25. Let Me Go Lover – Joan Weber
This song was featured the TV show Studio One. on November 15, 1954. Careful preparation ahead of time made sure 100,000 copies were available for sale the week before the broadcast, showing how much a TV show could influence record sales.
26. Daddy-O – Fontane Sisters (or Bonnie Lou)
The song was written for the film of the same name, and Bonnie Lou was the original singer. Bonnie is considred by some to be the first female rocker.
27. The Shifting Whispering Sands – Rusty Draper (or Billy Vaughn)
The song and poem were written by Vivian Clark Gilbert and Mary Margaret Hadler. It is on many “Top 100 Western Songs of All Time” Lists.
28. Whatever Lola Wants – Dinah Shore (or Sarah Vaughan)
Written by Richard Adler and Jerry Ross, from the 1955 musical play Damn Yankees.
29. Suddenly There’s A Valley – Jo Stafford (Or Cogi Grant)
Early garage rockers The Kingsmen, of ‘Louie, Louie’ fame recorded the song as well, in 1964.
30. Tina Marie – Perry Como
It was written by Bob Merrill, who also wrote ‘Chica Boom’, ‘How Much is That Doggie in the Window’ and ‘Mambo Italiano.’
31. Moments To Remember – The Four Lads
Mega Pop Star Perry Como’s people said no when offered the song. The Four Lads (from Canada) went on to reached number 2 on Billboard magazine’s top 100 hit list, sold 4 million copies and it became the group’s first gold record.
32. Good and Lonesome – Kay Starr
Kay could do Pop and Country Muisc. She could also sing Jazz. Billie Holiday said that she’s “the only white woman who could sing the blues.”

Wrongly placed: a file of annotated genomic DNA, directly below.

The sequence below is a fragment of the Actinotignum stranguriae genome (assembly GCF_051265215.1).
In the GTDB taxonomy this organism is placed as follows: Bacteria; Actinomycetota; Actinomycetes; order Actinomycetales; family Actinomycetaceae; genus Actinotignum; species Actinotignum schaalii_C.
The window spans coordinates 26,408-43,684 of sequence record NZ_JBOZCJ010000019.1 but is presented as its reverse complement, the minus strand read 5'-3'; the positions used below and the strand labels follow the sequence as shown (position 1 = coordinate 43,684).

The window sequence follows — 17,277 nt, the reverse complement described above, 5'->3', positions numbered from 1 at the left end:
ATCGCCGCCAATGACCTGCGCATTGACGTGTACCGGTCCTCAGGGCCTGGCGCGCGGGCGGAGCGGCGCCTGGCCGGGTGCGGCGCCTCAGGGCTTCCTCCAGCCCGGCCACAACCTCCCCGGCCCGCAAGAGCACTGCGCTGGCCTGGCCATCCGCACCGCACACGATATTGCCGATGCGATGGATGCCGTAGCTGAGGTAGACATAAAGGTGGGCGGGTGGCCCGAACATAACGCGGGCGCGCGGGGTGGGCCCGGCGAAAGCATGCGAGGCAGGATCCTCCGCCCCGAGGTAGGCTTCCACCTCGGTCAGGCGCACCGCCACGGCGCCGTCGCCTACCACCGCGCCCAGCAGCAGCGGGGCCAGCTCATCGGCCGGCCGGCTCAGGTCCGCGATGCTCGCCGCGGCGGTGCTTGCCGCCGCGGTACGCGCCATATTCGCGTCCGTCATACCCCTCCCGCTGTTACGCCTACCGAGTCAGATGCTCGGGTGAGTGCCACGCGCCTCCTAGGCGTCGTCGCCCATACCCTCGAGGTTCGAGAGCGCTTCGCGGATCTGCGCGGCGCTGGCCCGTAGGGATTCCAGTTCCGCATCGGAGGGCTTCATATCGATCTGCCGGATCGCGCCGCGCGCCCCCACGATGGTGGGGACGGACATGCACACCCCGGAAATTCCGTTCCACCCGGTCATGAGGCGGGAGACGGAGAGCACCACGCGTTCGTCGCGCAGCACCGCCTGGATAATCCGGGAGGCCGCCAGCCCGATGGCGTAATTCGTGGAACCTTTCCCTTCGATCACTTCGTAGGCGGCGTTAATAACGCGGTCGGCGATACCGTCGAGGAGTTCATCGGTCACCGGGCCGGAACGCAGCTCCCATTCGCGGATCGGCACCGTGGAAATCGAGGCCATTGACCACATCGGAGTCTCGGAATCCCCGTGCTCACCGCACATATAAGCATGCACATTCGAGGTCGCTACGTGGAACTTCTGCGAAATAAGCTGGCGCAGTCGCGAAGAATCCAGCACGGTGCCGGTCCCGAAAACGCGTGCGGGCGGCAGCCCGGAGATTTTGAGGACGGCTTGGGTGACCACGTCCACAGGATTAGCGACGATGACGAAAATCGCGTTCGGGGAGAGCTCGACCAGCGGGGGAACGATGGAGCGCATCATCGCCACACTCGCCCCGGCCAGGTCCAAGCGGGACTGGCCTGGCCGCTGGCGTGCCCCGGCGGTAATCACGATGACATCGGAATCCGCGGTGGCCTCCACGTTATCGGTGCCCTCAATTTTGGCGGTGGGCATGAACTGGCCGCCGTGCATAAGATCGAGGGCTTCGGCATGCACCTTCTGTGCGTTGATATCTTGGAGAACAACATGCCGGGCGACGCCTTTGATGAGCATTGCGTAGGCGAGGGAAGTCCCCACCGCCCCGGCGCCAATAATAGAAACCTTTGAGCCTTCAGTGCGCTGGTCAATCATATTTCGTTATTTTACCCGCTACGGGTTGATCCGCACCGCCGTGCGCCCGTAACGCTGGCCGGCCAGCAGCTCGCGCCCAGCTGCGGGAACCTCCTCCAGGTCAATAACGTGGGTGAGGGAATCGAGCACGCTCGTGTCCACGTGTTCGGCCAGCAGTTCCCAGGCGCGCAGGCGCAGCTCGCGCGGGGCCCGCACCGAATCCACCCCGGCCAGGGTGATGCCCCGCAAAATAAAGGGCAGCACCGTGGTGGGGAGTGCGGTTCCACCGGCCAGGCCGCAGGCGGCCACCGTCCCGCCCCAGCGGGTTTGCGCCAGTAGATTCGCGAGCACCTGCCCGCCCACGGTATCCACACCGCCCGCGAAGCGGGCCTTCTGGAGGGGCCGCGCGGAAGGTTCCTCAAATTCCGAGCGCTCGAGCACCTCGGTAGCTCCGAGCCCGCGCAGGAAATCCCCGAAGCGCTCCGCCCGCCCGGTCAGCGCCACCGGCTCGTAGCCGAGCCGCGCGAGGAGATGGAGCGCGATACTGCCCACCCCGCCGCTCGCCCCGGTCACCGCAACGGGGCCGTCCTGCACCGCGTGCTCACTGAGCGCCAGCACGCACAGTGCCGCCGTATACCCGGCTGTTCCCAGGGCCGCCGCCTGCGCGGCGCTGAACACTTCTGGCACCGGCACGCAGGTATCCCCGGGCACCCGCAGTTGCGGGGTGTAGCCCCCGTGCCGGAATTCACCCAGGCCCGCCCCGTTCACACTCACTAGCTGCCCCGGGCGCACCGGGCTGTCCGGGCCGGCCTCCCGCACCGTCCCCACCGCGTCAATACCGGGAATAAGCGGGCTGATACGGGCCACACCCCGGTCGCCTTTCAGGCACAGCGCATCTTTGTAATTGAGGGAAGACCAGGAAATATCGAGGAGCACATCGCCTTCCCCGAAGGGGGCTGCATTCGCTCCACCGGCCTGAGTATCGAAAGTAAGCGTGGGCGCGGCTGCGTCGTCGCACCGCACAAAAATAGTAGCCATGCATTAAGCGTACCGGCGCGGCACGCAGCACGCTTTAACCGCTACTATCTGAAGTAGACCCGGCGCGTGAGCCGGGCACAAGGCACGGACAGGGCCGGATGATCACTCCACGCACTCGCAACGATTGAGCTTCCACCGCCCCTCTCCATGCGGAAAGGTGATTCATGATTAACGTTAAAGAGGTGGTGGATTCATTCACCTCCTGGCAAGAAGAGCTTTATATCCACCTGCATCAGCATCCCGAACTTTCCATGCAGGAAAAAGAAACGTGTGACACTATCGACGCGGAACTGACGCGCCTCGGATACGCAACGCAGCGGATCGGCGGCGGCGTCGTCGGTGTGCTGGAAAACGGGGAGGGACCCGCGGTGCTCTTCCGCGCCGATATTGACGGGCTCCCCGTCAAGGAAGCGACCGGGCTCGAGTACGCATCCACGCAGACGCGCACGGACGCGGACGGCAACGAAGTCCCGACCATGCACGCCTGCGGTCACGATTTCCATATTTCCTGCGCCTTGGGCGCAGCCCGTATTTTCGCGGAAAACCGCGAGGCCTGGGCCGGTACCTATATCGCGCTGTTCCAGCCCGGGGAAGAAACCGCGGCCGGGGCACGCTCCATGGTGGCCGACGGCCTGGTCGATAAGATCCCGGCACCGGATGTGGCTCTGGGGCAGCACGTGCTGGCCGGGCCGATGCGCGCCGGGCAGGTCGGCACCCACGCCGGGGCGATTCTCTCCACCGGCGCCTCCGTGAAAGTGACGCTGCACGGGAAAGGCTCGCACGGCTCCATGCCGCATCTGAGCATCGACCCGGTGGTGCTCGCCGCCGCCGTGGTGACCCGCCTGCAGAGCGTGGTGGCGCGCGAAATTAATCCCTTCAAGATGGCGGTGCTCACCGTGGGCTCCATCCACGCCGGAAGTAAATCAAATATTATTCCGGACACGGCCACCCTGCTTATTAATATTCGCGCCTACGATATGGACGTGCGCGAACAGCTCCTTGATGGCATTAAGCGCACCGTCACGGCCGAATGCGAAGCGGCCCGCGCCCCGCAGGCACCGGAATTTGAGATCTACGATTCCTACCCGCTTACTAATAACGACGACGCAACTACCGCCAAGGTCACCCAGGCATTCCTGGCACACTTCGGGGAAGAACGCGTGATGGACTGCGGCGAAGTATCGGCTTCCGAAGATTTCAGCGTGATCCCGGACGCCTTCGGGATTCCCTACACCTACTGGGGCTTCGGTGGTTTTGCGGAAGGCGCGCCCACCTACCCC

33. Earth Angel – Crew-Cuts
Earth Angel is better known by The Penguins, but the Crew-Cuts had a pre-rock era # 1 hit with Sh-Boom, in 1954.
34. A Blossom Fell – Nat King Cole
This recording was also featured in Terrence Malick’s 1973 film Badlands.
35. Ballad of Davy Crockett – Fess Parker (or Bill Hayes)
From ‘Davy Crockett, King of the Wild Frontier’ – a Disney film compiling three televised adventures. The film version of the song was performed by The Wellingtons, who went on to even greater fame with the Gilligan’s Island Theme.
36. Something’s Gotta Give – The McGuire Sisters (or Sammy Davis, Jr)
It was written by Johnny Mercer, and first performed by Fred Astaire in the 1955 musical film Daddy Long Legs.
37. Smokey Joe’s Cafe – The Robins
Written by legendary songwiters Jerry Leiber and Mike Stoller.
38. I Hear You Knocking – Gale Storm
Gale was born Josephine Owaissa Cottle (April 5, 1922 – June 27, 2009), in Bloomington in Victoria County, Texas.
39. Earth Angel – Crew-Cuts
Earth Angel is better known by The Penguins, but the Crew-Cuts had a pre-rock era # 1 hit with Sh-Boom, in 1954.
40. Let Me Go, Lover – Teresa Brewer
It is based on a 1953 called “Let Me Go, Devil,” about alcoholism.
41. The Naughty Lady of Shady Lane – Ames Brothers
Released in late 1954, a cute song about a naught young lady. Worth a listen!
42. Two Hearts – Pat Boone
This was Pat’s breakout hit. He had 6 number ones in his career, and was second only to Elvis when it came to hitmaker of the 1950s.
43. Sincerely – The Moonglows
Sincerely was written by Harvey Fuqua and DJ Alan Freed. Harvey was a producer/hit maker for decades, including Marvin Gaye’s Sexual Healing.
44. Ko Ko Mo (I Love You So) – Perry Como
Perry was the big “crossover” artist between the Big Band/Swing era and the Rock’n Roll Era.
45. The Crazy Otto Medley – Johnny Maddox
The ragtime piano medley ‘Crazy Otto’ was originally perfomed by Fritz Schulz-Reichel, who went by the name Crazy Otto.
46. Mr. Wonderful – Sarah Vaughan
Sarah Lois Vaughan (March 27, 1924 – April 3, 1990)had several nicknames: “Sassy”, “The Divine One” and “Sailor”
47. The Breeze and I – Caterina Valente
The original music (instrumental only) entitled Andalucía, was written by the Cuban composer Ernesto Lecuona. Tommy Dorsey recorded it in 1940.
48. It’s a Sin To Tell a Lie – Somethin’ Smith and the Redheads